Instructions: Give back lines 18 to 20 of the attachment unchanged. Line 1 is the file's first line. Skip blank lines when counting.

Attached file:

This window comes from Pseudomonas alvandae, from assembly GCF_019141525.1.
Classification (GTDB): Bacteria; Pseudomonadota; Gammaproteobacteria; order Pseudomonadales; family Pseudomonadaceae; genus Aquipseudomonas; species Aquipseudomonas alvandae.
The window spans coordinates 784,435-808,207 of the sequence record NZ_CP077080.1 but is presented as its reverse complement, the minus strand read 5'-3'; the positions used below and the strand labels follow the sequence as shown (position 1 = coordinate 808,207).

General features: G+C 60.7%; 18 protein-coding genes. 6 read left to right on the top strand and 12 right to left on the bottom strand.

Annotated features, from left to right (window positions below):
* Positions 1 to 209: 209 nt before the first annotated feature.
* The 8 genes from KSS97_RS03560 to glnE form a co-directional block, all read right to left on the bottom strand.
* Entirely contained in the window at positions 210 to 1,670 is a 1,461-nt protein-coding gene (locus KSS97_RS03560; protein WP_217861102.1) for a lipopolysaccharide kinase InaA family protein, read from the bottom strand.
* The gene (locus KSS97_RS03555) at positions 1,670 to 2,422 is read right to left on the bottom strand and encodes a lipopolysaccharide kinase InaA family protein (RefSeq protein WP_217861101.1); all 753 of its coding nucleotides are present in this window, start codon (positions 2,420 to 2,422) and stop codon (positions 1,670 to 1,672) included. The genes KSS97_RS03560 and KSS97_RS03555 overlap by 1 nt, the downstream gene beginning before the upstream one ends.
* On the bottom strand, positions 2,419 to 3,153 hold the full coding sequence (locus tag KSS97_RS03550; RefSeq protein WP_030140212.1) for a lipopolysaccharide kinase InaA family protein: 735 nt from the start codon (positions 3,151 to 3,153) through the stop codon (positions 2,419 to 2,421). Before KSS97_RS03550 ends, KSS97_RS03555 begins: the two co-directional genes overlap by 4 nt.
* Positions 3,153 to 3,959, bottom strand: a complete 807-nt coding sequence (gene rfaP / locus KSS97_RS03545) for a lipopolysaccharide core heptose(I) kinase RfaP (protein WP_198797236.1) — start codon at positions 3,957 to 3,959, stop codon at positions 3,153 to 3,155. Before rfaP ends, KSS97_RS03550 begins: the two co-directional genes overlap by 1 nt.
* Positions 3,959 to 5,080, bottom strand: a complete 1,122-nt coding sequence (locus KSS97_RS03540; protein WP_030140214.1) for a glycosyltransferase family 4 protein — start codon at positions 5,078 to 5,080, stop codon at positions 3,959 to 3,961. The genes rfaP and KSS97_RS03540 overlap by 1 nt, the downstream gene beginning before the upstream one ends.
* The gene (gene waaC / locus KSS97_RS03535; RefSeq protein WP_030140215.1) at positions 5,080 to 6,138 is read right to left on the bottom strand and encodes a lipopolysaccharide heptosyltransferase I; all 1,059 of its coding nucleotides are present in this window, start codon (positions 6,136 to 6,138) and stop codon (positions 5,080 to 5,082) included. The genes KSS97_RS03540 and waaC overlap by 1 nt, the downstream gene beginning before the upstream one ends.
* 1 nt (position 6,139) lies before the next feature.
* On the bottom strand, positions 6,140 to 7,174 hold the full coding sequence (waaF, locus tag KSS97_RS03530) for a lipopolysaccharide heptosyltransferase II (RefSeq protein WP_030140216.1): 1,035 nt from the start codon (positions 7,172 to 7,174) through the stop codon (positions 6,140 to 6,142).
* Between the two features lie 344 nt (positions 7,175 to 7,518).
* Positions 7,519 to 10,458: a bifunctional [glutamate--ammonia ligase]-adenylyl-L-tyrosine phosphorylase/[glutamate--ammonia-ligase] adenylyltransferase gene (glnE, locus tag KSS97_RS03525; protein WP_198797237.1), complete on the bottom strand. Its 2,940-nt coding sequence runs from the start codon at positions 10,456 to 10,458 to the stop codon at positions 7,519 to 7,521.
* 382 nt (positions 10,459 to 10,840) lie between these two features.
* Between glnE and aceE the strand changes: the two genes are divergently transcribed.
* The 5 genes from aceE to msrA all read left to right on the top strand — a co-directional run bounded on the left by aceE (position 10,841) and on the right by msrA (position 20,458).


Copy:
* 382 nt (positions 10,459 to 10,840) lie between these two features.
* Between glnE and aceE the strand changes: the two genes are divergently transcribed.
* The 5 genes from aceE to msrA all read left to right on the top strand — a co-directional run bounded on the left by aceE (position 10,841) and on the right by msrA (position 20,458).